An Unsolved Mystery
The circumstances attending the sudden death of M. Delessert, inspector of the Police de Sûreté, seems to have made such an impression upon the Parisian authorities that they were recorded in unusual detail. Omitting all particulars except what are necessary to explain matters, we reproduce here the undoubtedly strange history.
In the fall of 1861 there came to Paris a man who called himself Vic de Lassa, and was so inscribed upon his passport. He came from Vienna, and said he was a Hungarian, who owned estates on the borders of the Banat, not far from Zenta. He was a small man, aged thirty-five, with pale and mysterious face, long blonde hair, a vague, wandering blue eye, and a mouth of singular firmness. He dressed carelessly and ineffectively, and spoke and talked without much empressement. His companion, presumably his wife, on the other hand, ten years younger than himself, was a strikingly beautiful woman, of that dark, rich, velvety, luscious, pure Hungarian type which is so nigh akin to the gipsy blood. At the theatres, on the Bois, at the cafés, on the boulevards, and everywhere that idle Paris disports itself, Madame Aimée de Lassa attracted great attention and made a sensation.
They lodged in luxurious apartments on the Rue Richelieu, frequented the best places, received good company, entertained handsomely, and acted in every way as if possessed of considerable wealth. Lassa had always a good balance chez Schneider, Reuter et Cie., the Austrian Bankers in Rue de Rivoli, and wore diamonds of conspicuous lustre.
How did it happen then, that the Prefect of Police saw fit to suspect Monsieur and Madame de Lassa, and detailed Paul Delessert, one of the most rusé inspectors of the force, to “pipe” him? The fact is, the insignificant man with the splendid wife was a very mysterious personage, and it is the habit of the police to imagine that mystery always hides either the conspirator, the adventurer, or the charlatan. The conclusion to which the Prefect had come in regard to M. de Lassa was that he was an adventurer and charlatan too. Certainly a successful one, then, for he was singularly unobtrusive and had in no way trumpeted the wonders which it was his mission to perform, yet in a few weeks after he had established himself in Paris the salon of M. de Lassa was the rage, and the number of persons who paid the fee of 100 francs for a single peep into his magic crystal, and a single message by his spiritual telegraph, was really astonishing. The secret of this was that M. de Lassa was a conjurer and diviner, whose pretensions were omniscient and whose predictions always came true.
Delessert did not find it very difficult to get an introduction and admission to de Lassa’s salon. The receptions occurred every other day—two hours in the forenoon, three hours in the evening. It was evening when Inspector Delessert called in his assumed character of M. Flabry, virtuoso in jewels and a convert to Spiritualism. He found the handsome parlors brilliantly lighted, and a charming assemblage gathered of well-pleased guests, who did not at all seem to have come to learn their fortunes or fates, while contributing to the income of their host, but rather to be there out of complaisance to his virtues and gifts.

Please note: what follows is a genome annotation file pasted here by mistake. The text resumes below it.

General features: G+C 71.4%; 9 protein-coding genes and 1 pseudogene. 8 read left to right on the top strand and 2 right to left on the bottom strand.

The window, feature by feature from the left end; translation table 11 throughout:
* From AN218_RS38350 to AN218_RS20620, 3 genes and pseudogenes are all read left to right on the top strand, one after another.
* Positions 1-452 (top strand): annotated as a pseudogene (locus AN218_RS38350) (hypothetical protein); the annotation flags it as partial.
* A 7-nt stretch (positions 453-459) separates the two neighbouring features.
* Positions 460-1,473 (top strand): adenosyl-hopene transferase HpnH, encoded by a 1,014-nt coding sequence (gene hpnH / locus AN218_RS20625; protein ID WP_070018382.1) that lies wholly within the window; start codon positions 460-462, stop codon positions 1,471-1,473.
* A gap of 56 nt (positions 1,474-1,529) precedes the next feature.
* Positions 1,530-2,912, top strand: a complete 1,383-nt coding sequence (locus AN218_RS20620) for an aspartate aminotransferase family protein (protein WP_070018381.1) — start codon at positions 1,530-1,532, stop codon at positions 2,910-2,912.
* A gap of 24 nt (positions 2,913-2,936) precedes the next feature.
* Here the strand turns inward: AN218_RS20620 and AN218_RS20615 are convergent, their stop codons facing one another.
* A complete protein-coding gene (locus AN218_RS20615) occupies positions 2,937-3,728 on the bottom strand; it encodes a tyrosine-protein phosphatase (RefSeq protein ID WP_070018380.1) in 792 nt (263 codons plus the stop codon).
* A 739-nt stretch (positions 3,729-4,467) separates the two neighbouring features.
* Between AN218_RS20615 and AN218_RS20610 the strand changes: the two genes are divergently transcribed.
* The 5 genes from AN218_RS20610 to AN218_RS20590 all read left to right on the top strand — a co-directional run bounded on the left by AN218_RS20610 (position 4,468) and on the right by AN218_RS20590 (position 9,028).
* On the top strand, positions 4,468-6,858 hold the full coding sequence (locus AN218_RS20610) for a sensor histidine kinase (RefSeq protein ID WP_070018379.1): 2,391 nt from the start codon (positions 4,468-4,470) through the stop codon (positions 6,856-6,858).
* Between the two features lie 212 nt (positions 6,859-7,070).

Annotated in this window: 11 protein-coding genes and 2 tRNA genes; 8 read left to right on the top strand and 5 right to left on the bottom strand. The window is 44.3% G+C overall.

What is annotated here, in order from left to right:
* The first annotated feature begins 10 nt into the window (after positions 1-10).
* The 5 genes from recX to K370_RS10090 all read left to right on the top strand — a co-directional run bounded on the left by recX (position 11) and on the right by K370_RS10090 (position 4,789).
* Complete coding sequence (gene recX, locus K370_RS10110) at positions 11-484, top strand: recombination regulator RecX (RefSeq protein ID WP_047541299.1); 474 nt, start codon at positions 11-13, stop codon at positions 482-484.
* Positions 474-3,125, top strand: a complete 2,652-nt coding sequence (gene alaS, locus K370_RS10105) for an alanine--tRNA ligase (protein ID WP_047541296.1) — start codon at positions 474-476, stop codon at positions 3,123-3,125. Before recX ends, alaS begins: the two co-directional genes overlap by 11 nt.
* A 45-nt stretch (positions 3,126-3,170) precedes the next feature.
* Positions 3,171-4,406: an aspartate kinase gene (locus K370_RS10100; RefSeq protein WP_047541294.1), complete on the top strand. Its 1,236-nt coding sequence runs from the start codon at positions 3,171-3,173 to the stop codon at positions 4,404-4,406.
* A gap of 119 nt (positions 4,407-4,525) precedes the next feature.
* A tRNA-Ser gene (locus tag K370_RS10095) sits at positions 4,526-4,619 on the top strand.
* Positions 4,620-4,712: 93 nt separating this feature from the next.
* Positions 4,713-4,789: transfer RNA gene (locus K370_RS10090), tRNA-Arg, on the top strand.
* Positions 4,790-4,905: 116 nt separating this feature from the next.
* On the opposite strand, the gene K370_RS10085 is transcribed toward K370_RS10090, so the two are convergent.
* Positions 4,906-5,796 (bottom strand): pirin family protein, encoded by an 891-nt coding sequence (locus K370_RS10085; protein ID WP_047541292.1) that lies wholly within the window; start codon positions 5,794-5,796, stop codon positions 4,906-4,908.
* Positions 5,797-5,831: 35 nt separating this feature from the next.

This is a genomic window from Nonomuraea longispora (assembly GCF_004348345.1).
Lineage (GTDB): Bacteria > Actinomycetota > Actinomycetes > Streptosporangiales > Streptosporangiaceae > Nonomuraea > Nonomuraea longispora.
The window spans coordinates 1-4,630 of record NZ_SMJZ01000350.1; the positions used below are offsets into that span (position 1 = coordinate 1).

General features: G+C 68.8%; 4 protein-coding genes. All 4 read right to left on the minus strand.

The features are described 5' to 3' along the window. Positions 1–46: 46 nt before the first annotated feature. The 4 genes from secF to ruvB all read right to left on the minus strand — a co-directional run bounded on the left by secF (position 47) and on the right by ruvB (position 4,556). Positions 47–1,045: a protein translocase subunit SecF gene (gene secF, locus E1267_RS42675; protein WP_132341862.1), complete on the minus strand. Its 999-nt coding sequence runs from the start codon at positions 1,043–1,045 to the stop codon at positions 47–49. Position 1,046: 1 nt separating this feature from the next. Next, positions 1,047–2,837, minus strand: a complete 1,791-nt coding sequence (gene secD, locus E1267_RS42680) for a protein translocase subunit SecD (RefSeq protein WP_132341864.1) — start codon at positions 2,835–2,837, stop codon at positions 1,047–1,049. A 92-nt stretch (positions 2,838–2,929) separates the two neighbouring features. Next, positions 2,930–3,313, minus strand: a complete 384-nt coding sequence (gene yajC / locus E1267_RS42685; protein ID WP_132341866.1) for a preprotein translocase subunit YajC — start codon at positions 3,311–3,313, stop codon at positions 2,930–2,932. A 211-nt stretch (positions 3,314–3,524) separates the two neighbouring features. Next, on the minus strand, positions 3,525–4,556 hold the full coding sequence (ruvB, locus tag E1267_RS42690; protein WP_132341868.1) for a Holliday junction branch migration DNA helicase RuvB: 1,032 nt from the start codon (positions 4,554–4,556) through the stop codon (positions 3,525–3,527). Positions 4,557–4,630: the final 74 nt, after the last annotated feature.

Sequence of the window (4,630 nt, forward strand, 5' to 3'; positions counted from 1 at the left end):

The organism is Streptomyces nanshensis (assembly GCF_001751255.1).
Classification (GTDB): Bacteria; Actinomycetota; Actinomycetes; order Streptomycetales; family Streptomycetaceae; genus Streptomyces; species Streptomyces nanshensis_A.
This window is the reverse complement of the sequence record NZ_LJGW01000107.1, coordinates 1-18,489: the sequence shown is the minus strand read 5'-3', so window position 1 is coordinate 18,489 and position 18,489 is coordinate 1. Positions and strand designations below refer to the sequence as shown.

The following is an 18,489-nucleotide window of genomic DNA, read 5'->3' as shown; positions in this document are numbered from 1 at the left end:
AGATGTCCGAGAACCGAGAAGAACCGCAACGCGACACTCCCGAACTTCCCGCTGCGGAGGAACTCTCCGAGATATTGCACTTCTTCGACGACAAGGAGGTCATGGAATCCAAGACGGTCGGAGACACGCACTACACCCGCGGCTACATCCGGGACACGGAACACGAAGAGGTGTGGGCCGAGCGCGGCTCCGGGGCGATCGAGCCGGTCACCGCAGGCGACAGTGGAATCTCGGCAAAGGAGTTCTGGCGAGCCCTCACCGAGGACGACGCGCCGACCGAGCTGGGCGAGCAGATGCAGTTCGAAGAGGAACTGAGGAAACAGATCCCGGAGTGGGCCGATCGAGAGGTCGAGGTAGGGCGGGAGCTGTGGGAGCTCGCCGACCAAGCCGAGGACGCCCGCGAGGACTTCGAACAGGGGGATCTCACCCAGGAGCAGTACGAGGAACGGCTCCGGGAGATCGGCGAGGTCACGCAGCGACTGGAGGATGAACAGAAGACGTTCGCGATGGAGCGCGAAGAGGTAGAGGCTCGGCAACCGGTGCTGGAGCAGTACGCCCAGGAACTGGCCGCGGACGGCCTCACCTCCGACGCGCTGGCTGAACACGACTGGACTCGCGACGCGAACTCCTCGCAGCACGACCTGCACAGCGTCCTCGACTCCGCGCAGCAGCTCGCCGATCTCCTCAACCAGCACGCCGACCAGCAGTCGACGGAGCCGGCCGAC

Mme. de Lassa performed upon the piano or conversed from group to group in a way that seemed to be delightful, while M. de Lassa walked about or sat in his insignificant, unconcerned way, saying a word now and then, but seeming to shun everything that was conspicuous. Servants handed about refreshments, ices, cordials, wines, etc., and Delessert could have fancied himself [to have] dropped in upon a quite modest evening entertainment, altogether en règle, but for one or two noticeable circumstances which his observant eyes quickly took in.
Except when their host or hostess was within hearing, the guests conversed together in low tones, rather mysteriously, and with not quite so much laughter as is usual on such occasions. At intervals a very tall and dignified footman would come to a guest, and, with a profound bow, present him a card on a silver salver. The guest would then go out, preceded by the solemn servant, but when he or she returned to the salon—some did not return at all—they invariably wore a dazed or puzzled look, were confused, astonished, frightened, or amused. All this was so unmistakably genuine, and de Lassa and his wife seemed so unconcerned amidst it all, not to say distinct from it all, that Delessert could not avoid being forcibly struck and considerably puzzled.
Two or three little incidents, which came under Delessert’s own immediate observation, will suffice to make plain the character of the impressions made upon those present. A couple of gentlemen, both young, both of good social condition, and evidently very intimate friends, were conversing <... continues on page 1-82 >
- <SB, vol.3, pp.133-35>